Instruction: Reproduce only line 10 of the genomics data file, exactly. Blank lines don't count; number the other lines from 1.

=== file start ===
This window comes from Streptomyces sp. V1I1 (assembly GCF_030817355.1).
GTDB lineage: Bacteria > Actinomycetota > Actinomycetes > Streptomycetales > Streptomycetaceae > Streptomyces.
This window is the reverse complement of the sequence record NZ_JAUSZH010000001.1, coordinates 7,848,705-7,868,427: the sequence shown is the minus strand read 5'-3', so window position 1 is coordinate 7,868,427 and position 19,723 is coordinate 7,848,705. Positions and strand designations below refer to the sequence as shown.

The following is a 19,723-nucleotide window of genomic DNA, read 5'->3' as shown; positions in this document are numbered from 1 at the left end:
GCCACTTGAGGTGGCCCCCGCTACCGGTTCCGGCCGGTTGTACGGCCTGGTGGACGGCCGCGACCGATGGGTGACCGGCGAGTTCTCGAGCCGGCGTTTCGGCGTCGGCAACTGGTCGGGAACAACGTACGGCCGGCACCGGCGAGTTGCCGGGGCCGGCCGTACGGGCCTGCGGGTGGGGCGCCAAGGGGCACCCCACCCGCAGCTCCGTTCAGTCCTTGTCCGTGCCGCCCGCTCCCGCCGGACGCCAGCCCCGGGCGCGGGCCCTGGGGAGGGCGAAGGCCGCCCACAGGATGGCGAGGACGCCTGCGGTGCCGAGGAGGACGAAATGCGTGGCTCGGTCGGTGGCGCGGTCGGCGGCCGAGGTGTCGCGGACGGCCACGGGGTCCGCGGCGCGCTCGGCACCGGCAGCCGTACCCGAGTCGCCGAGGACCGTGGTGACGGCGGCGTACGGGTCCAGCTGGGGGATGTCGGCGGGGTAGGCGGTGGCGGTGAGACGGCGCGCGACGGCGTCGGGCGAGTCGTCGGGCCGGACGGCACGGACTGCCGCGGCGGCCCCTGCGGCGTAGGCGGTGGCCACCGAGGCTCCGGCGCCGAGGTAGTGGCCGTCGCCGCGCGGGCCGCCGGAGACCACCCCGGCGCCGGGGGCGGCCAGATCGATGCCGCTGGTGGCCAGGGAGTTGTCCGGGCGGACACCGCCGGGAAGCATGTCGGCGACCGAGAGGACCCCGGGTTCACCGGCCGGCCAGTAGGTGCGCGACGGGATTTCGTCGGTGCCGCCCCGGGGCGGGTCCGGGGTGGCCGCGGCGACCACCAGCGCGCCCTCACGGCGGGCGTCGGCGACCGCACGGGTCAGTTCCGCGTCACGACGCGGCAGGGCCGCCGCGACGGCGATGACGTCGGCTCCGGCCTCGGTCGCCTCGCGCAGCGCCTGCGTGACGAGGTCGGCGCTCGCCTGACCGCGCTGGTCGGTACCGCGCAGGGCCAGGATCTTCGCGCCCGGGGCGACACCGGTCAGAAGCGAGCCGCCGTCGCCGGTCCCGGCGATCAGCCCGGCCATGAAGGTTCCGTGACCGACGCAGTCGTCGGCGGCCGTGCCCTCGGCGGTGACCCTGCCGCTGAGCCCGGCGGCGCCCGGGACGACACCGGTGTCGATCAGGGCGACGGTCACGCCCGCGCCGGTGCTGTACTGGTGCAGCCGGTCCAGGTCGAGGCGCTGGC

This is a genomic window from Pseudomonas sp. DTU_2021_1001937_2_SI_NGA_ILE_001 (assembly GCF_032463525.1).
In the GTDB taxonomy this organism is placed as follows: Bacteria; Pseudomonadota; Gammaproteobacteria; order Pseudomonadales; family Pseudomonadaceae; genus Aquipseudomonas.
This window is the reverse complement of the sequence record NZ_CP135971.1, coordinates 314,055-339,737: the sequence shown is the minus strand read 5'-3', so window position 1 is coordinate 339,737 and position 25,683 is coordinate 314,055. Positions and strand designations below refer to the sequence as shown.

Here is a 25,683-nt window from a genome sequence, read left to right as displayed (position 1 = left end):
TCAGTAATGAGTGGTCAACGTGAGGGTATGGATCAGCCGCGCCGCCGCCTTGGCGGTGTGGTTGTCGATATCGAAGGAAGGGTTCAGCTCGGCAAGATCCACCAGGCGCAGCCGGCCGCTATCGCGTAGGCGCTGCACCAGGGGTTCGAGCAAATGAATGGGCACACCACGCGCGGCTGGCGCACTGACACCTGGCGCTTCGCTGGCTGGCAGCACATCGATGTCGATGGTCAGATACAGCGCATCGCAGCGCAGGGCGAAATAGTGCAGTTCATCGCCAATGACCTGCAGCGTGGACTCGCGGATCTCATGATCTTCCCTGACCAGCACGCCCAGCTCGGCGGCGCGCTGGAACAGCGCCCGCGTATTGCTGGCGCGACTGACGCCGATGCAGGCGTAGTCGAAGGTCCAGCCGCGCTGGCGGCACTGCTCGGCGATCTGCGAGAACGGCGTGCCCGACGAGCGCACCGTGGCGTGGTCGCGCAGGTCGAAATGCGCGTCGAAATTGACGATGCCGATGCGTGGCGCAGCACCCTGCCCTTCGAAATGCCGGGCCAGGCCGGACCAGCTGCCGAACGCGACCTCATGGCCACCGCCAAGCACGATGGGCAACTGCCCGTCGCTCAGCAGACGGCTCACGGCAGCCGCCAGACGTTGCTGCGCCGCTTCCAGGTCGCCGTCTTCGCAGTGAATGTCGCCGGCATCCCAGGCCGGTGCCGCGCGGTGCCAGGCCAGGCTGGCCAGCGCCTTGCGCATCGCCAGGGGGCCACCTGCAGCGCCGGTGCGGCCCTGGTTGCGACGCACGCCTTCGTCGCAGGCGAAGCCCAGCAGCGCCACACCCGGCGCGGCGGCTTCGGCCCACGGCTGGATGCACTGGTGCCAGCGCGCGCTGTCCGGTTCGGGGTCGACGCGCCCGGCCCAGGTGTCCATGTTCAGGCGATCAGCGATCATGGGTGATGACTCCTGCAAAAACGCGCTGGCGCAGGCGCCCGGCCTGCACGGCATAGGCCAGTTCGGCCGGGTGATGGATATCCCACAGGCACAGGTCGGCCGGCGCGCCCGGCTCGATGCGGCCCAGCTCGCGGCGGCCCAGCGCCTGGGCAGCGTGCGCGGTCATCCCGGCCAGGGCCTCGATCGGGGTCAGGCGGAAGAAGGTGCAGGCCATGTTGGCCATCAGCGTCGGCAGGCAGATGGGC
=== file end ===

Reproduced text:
TCAGTAATGAGTGGTCAACGTGAGGGTATGGATCAGCCGCGCCGCCGCCTTGGCGGTGTGGTTGTCGATATCGAAGGAAGGGTTCAGCTCGGCAAGATCCACCAGGCGCAGCCGGCCGCTATCGCGTAGGCGCTGCACCAGGGGTTCGAGCAAATGAATGGGCACACCACGCGCGGCTGGCGCACTGACACCTGGCGCTTCGCTGGCTGGCAGCACATCGATGTCGATGGTCAGATACAGCGCATCGCAGCGCAGGGCGAAATAGTGCAGTTCATCGCCAATGACCTGCAGCGTGGACTCGCGGATCTCATGATCTTCCCTGACCAGCACGCCCAGCTCGGCGGCGCGCTGGAACAGCGCCCGCGTATTGCTGGCGCGACTGACGCCGATGCAGGCGTAGTCGAAGGTCCAGCCGCGCTGGCGGCACTGCTCGGCGATCTGCGAGAACGGCGTGCCCGACGAGCGCACCGTGGCGTGGTCGCGCAGGTCGAAATGCGCGTCGAAATTGACGATGCCGATGCGTGGCGCAGCACCCTGCCCTTCGAAATGCCGGGCCAGGCCGGACCAGCTGCCGAACGCGACCTCATGGCCACCGCCAAGCACGATGGGCAACTGCCCGTCGCTCAGCAGACGGCTCACGGCAGCCGCCAGACGTTGCTGCGCCGCTTCCAGGTCGCCGTCTTCGCAGTGAATGTCGCCGGCATCCCAGGCCGGTGCCGCGCGGTGCCAGGCCAGGCTGGCCAGCGCCTTGCGCATCGCCAGGGGGCCACCTGCAGCGCCGGTGCGGCCCTGGTTGCGACGCACGCCTTCGTCGCAGGCGAAGCCCAGCAGCGCCACACCCGGCGCGGCGGCTTCGGCCCACGGCTGGATGCACTGGTGCCAGCGCGCGCTGTCCGGTTCGGGGTCGACGCGCCCGGCCCAGGTGTCCATGTTCAGGCGATCAGCGATCATGGGTGATGACTCCTGCAAAAACGCGCTGGCGCAGGCGCCCGGCCTGCACGGCATAGGCCAGTTCGGCCGGGTGATGGATATCCCACAGGCACAGGTCGGCCGGCGCGCCCGGCTCGATGCGGCCCAGCTCGCGGCGGCCCAGCGCCTGGGCAGCGTGCGCGGTCATCCCGGCCAGGGCCTCGATCGGGGTCAGGCGGAAGAAGGTGCAGGCCATGTTGGCCATCAGCGTCGGCAGGCAGATGGGC